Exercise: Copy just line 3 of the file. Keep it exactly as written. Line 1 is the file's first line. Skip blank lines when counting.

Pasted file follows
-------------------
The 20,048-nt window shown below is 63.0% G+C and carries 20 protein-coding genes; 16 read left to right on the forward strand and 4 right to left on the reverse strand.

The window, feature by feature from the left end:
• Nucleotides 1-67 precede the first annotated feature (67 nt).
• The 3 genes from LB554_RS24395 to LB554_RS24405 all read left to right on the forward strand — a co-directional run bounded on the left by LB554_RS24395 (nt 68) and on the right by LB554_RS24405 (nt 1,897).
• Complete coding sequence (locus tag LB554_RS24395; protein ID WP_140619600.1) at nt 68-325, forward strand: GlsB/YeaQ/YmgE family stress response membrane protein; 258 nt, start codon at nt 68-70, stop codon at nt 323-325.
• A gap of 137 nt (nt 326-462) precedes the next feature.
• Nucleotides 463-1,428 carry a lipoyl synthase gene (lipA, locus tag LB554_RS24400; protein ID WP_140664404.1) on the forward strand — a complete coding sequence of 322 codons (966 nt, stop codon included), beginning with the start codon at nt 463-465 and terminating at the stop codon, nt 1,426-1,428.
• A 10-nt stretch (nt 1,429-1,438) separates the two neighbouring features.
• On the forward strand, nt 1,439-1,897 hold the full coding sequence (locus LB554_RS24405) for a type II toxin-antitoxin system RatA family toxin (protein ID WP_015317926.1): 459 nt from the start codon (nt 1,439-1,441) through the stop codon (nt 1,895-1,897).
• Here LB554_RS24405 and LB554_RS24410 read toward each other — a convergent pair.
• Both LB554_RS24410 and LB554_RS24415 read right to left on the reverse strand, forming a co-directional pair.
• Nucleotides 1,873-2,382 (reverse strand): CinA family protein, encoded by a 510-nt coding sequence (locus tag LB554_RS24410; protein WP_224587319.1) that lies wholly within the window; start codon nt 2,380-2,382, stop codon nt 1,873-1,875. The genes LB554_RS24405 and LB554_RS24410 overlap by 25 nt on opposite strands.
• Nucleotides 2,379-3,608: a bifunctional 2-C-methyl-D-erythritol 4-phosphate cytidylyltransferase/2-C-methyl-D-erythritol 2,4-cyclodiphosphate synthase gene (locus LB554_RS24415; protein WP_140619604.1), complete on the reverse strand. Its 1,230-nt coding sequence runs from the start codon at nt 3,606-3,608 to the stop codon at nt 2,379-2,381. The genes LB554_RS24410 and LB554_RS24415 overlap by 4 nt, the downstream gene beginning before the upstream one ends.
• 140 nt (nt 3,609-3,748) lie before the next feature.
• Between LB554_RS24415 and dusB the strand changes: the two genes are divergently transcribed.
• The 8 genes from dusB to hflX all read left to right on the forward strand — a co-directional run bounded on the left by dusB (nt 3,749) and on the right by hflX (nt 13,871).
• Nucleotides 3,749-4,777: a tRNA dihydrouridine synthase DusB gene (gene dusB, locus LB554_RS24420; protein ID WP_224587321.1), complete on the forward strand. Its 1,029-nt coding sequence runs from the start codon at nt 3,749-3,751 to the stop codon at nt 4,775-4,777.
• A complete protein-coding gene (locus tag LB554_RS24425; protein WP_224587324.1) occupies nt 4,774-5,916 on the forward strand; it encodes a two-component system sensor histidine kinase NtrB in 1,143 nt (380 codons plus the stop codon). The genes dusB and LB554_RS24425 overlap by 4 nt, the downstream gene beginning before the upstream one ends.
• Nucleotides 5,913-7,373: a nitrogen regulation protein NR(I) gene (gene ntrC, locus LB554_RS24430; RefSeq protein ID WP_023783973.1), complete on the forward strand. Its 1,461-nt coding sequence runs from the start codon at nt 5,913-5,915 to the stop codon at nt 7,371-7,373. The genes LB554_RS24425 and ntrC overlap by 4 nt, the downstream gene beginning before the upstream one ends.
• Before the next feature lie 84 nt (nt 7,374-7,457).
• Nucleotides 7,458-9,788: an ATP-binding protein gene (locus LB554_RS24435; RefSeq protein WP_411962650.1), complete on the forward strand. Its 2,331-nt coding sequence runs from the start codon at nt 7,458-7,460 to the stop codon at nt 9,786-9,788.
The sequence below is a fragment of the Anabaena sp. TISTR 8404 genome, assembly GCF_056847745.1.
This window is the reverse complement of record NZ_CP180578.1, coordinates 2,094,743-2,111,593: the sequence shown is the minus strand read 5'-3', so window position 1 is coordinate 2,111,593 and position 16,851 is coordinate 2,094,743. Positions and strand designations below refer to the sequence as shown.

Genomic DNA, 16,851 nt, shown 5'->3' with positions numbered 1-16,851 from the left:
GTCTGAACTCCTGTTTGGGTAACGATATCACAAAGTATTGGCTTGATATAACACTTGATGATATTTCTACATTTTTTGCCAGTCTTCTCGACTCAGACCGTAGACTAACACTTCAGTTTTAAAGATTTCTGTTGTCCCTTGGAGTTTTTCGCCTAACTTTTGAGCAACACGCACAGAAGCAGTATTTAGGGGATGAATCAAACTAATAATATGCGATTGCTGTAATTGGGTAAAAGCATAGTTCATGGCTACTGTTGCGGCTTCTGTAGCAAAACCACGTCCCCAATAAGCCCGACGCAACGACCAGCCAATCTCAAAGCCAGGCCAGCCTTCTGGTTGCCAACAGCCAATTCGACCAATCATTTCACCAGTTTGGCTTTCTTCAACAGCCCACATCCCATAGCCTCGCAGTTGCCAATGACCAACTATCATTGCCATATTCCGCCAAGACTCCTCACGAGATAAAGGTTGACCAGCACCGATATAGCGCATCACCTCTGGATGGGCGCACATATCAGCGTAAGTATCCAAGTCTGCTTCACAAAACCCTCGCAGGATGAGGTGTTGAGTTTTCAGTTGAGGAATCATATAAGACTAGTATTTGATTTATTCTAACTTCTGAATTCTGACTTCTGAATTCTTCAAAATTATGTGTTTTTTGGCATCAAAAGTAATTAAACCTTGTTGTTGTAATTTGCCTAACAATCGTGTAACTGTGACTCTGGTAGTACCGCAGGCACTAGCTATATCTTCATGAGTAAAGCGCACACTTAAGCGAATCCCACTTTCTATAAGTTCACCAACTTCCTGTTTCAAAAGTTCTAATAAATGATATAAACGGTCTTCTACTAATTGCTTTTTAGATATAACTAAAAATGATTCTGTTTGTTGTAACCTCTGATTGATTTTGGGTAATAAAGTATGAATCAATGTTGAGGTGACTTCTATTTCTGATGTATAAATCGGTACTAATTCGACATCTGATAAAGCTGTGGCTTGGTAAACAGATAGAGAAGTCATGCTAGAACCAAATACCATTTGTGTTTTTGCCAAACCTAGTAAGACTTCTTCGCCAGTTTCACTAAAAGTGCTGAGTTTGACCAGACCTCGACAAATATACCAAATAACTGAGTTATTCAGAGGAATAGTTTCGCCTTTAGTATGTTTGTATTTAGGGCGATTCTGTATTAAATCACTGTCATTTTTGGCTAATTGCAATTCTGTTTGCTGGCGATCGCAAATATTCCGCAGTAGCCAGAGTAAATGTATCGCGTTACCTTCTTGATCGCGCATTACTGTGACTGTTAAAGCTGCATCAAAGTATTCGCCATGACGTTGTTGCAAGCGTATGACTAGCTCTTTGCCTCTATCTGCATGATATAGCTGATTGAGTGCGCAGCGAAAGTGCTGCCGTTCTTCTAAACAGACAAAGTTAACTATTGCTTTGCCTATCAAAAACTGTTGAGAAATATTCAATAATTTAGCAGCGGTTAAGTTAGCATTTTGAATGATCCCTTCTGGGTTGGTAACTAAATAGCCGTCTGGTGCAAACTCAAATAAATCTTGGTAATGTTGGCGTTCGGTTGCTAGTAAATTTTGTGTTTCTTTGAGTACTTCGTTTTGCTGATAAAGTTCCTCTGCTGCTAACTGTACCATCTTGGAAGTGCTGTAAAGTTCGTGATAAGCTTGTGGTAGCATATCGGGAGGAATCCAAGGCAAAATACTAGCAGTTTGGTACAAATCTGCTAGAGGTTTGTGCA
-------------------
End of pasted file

• Nucleotides 1-67 precede the first annotated feature (67 nt).